It would not be surprising to witness similar clashes between the khaek and the jek elsewhere - clashes that profoundly shape the way the Thai people live, speak, act, worship and believe.

In the backyard of my house will stand a spirit house.

Next month a Brahmin priest will conduct a sacred ceremony to erect the spirit house for the god or the gods to reside.

The gods will live side by side with my family and ensure that we live in peace and with happiness.

Coincidentally, my next door neighbour is also building a new house.

He is spying on what we are doing.

He has just consulted a feng shui master on the design and the construction of his house.

Feng shui is the Chinese art of living in harmony with nature.

My neighbour sometimes sneaks onto my site to send out a signal that I am not building my house within the principles of feng shui.

Apparently, he believes that the spirit house is not good enough for me to ensure luck and prosperity.

This is a big difference in our values.

I am more inclined toward the khaek civilisation.

For, through the spirit house, I want peace and happiness in my house.

My neighbour strictly follows feng shui because he wants luck and prosperity for his family.

Jamlong, the head of the construction site at my house, remarked with a good heart about the rivalry that is going on between the two beliefs.

"It is fun as we are going to see a fierce battle between the feng shui master and the priest," he said.

As Atal Bihari Vajpayee, the Indian prime minister, leads a top-level delegation to Thailand to open up a new era of bilateral relations, he will immediately recognise the profound influence that India has had on Thailand for thousands of years.

Thailand is a recipient country of two great civilisations - India from the West and China from the North.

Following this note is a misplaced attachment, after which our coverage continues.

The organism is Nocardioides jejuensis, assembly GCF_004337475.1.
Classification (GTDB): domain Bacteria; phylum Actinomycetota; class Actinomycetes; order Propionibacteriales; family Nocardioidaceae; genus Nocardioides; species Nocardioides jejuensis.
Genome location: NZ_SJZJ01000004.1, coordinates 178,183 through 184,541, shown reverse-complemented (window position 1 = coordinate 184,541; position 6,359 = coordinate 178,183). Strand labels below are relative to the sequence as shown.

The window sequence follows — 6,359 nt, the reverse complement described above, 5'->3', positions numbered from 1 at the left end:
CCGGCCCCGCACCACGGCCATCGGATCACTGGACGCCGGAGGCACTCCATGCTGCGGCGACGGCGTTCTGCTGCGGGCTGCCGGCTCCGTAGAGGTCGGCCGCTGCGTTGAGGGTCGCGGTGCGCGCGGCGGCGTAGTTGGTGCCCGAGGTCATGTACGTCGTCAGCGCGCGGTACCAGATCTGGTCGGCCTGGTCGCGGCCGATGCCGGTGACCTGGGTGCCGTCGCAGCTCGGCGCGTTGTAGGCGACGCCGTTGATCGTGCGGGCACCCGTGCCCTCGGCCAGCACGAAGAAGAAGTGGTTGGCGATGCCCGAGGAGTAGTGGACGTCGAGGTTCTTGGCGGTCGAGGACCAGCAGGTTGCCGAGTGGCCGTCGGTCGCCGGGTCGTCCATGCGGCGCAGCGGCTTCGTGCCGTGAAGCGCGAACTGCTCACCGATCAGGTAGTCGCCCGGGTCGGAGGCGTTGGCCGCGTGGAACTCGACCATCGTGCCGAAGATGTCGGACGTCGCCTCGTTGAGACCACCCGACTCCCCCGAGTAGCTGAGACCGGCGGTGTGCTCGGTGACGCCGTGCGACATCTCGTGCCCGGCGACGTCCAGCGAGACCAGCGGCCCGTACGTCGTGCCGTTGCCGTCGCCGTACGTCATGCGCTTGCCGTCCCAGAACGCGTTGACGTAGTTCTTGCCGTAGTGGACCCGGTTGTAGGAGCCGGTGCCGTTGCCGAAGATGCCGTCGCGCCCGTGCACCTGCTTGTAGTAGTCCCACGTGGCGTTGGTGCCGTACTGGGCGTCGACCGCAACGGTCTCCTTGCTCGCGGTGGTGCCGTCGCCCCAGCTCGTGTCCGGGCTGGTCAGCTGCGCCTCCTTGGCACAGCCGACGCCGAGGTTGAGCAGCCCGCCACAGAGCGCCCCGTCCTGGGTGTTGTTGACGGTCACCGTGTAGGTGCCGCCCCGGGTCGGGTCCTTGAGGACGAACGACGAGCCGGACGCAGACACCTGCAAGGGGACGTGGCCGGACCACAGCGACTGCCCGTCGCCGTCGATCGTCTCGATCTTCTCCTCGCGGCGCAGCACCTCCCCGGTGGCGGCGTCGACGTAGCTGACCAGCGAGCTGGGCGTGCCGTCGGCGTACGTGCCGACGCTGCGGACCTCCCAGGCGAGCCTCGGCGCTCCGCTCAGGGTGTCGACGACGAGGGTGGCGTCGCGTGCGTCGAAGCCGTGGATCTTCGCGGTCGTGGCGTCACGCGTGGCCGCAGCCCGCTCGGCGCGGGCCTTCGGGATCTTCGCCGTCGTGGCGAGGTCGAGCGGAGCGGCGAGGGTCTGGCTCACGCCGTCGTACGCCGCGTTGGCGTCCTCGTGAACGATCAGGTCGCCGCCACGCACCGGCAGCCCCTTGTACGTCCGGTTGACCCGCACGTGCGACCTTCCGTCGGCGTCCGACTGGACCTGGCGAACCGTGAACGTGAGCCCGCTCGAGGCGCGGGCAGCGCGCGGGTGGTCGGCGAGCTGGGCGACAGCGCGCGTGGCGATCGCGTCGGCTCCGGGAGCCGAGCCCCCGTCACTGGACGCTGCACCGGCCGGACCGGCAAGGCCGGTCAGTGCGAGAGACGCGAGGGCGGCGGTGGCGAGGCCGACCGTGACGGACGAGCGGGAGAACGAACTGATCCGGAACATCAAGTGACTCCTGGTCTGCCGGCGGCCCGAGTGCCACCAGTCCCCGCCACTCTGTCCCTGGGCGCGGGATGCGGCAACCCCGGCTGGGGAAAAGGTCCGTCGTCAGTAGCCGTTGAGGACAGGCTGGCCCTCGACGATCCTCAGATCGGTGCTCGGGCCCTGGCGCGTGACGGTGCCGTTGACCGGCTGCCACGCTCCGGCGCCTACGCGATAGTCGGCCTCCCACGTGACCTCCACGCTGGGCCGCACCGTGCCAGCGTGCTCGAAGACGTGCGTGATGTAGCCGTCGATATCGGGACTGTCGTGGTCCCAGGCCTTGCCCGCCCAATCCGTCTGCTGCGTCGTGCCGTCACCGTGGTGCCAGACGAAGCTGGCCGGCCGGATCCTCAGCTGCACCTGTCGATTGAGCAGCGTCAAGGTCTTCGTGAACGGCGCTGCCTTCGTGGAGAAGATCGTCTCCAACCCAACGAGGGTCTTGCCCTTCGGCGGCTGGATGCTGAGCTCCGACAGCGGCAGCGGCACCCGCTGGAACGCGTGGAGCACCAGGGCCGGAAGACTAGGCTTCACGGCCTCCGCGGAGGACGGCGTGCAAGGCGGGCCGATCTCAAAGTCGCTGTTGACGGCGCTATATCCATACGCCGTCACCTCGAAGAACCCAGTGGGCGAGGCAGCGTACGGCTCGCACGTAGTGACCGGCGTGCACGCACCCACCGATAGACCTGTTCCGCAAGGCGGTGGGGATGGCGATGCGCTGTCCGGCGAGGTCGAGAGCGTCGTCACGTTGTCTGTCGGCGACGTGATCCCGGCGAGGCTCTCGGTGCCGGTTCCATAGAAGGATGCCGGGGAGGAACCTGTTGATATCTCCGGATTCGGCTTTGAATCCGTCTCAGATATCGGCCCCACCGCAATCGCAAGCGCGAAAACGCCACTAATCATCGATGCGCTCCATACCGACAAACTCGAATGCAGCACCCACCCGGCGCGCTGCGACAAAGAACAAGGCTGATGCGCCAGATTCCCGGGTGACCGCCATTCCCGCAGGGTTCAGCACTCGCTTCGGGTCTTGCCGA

But the influence from India is deeper, forming layers and layers in the foundation of Thai civilisation.

From religion to the arts, language, music, culture, law and literature, you see significant Indian elements in the ways of the Thais.

We borrowed ideas from India and used them rather conveniently until they were considered Thai ideas.

It was Emperor Asoka of India who in the third century played a key role in turning Suvarnabhumi, or the Golden Land, into a more civilised land.

Before, the local people in Suvarnabhumi worshipped ghosts and gods, who were believed to reside everywhere in rivers, in trees, in mountains, in the fields.

Emperor Asoka sent two chief missionaries to the east to propagate Buddhism.

One missionary went to Suvarnabhumi, the other to China, to then go on and teach Buddhism in Korea and Japan.

But before that, Hinduism, brought to this region by Indian merchants, had strengthened its foothold in the Cham civilisation of Vietnam and the Khmer civilisation, as witnessed by the grandeur of Angkor Wat.

When King Rama I, who founded Bangkok in 1782, wrote his own version of "Ramayana", originally written in Sanskrit by Valmiki, he did so in a poetic style and it now has its theme rooted in the Temple of the Emerald Buddha in the Grand Palace of Bangkok.

"Ramayana" is widely read by Thais, who also adapted it into khlon plays.

It's immediately recognisable by the fact that the kings of the Chakri Dynasty use the title Rama, a name derived from the "Ramayana".

One of our deputy prime ministers, Dr Vishanu Krua-ngam, has a khaek first name.

Lord Vishnu is one of the Indian Gods.

But somehow the Indian elements have permeated Thai culture so deeply that we have forgotten their origin.

Pragmatic as we Thais are, we have also come to assume that the Indian elements are Thai.

Then the jek came later on with their forceful civilisation, their food, customs, beliefs and trading practices, to provide a topping for Thai civilisation.

Feng shui is only one of the examples.

The Chinese began building Chinatown from the founding of Bangkok.

We can also see the Indian community, around Phahurat near Chinatown.

Somehow the Chinese have overshadowed the Indians and now exert more influence on the Thais.

Yet the Indian spirit is always there in the consciousness of the Thais.

For the Thais, whether it is khaek or jek, we don't mind as long as it works.

Thanong Khanthong The Nation